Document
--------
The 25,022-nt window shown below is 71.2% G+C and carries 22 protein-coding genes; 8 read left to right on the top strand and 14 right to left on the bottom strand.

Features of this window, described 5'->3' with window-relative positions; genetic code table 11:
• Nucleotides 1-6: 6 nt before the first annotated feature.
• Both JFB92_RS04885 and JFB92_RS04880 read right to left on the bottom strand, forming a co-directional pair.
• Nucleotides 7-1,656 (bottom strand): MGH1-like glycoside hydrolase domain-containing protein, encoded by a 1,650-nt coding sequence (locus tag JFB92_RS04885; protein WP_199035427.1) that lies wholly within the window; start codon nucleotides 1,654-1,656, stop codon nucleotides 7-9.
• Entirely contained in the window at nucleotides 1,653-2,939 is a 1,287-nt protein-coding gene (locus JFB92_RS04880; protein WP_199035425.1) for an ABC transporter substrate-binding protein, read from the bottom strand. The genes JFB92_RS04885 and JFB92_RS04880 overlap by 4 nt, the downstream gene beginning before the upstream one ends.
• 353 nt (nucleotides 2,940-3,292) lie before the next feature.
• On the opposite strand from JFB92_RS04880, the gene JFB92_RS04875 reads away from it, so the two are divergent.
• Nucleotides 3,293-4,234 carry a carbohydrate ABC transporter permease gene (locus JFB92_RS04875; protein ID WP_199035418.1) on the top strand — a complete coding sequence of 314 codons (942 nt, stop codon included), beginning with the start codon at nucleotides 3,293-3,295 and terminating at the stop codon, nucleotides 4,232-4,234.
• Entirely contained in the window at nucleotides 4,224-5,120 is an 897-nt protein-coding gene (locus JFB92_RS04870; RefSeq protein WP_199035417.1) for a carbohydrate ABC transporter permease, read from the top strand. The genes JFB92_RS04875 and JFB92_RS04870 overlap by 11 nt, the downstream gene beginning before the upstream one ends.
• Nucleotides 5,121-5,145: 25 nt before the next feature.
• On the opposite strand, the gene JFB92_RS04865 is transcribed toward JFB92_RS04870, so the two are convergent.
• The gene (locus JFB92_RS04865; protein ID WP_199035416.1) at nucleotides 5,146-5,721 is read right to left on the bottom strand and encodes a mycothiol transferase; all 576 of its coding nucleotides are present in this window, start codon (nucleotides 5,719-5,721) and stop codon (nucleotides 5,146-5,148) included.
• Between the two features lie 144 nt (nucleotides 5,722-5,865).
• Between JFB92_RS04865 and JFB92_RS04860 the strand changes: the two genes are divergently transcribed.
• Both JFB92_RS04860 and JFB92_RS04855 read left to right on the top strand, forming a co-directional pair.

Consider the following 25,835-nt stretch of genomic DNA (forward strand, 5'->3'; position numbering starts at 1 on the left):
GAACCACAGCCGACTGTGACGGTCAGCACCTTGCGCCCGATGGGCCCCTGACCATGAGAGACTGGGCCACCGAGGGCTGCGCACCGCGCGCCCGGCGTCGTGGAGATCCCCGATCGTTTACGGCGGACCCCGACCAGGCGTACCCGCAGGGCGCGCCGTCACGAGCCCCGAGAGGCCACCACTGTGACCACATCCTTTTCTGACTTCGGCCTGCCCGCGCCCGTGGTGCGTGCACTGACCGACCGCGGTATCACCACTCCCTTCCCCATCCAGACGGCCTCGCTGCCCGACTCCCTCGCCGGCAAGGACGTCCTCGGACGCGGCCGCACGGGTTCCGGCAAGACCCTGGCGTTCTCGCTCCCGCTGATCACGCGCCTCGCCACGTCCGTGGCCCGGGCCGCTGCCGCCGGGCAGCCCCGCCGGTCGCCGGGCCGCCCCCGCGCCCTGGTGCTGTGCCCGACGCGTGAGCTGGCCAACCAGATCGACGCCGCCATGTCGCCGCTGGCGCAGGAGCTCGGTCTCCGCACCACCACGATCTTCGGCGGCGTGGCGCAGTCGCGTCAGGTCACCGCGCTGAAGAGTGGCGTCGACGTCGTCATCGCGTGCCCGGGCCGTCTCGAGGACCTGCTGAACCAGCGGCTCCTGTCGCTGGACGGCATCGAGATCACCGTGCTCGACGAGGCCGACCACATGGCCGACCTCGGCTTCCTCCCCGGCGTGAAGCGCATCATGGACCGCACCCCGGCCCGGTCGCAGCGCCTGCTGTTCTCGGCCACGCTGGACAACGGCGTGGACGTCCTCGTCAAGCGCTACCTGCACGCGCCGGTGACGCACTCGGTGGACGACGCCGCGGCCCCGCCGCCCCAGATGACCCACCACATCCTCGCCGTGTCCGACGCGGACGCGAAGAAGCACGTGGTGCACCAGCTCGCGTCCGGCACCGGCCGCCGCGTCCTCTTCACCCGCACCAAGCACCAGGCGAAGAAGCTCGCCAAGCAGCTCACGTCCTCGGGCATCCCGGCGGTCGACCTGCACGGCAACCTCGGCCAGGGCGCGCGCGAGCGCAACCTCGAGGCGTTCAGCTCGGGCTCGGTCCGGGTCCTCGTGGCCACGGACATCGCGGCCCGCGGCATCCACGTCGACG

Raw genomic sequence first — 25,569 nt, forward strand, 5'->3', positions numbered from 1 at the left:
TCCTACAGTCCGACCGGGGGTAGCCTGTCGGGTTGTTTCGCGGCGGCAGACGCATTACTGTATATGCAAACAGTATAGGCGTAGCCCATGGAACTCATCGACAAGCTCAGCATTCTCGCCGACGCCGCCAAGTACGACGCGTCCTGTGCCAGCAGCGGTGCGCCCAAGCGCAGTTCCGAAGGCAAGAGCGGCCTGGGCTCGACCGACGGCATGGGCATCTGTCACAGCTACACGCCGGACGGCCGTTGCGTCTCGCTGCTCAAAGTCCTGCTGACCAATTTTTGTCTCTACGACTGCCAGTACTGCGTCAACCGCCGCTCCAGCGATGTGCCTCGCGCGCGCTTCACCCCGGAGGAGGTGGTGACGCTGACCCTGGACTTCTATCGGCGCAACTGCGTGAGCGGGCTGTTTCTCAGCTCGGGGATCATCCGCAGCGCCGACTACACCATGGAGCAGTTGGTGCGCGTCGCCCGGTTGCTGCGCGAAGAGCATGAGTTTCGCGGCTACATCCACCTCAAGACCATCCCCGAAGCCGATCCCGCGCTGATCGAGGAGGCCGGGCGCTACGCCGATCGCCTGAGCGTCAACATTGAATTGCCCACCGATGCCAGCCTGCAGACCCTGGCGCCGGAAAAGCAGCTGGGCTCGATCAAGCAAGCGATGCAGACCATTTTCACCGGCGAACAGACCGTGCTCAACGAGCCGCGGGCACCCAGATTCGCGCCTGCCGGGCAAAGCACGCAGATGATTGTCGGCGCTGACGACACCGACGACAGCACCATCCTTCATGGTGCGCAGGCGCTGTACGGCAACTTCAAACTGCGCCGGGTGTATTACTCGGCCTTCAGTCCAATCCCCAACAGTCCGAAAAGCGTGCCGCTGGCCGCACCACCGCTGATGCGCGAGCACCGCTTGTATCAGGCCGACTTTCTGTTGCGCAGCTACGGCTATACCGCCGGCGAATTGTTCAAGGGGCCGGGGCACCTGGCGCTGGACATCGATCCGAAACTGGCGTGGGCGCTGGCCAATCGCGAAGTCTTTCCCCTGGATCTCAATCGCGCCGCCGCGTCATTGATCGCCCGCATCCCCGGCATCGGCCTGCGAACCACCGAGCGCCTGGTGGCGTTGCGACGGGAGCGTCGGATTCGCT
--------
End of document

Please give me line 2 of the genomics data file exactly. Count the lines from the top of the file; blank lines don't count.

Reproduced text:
Features of this window, described 5'->3' with window-relative positions; genetic code table 11: